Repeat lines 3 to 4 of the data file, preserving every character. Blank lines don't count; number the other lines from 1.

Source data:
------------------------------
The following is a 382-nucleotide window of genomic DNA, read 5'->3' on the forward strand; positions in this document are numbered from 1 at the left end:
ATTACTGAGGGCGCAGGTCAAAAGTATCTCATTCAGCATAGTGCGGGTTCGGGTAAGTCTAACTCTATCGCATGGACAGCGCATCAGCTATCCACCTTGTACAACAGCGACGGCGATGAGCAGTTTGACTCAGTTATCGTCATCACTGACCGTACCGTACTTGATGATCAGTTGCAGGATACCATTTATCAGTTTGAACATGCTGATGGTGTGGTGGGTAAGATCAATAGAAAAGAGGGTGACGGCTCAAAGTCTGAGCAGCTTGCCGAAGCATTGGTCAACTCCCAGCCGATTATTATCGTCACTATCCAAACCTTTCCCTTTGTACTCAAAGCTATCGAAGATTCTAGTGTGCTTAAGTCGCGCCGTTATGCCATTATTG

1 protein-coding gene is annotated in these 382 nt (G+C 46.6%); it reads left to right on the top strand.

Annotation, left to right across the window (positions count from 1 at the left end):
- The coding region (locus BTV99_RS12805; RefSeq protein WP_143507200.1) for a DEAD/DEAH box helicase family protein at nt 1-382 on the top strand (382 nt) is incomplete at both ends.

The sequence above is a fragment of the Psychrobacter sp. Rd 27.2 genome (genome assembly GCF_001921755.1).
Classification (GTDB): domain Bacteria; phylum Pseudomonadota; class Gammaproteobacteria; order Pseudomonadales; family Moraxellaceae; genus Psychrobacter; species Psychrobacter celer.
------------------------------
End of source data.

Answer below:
1 protein-coding gene is annotated in these 382 nt (G+C 46.6%); it reads left to right on the top strand.

Annotation, left to right across the window (positions count from 1 at the left end):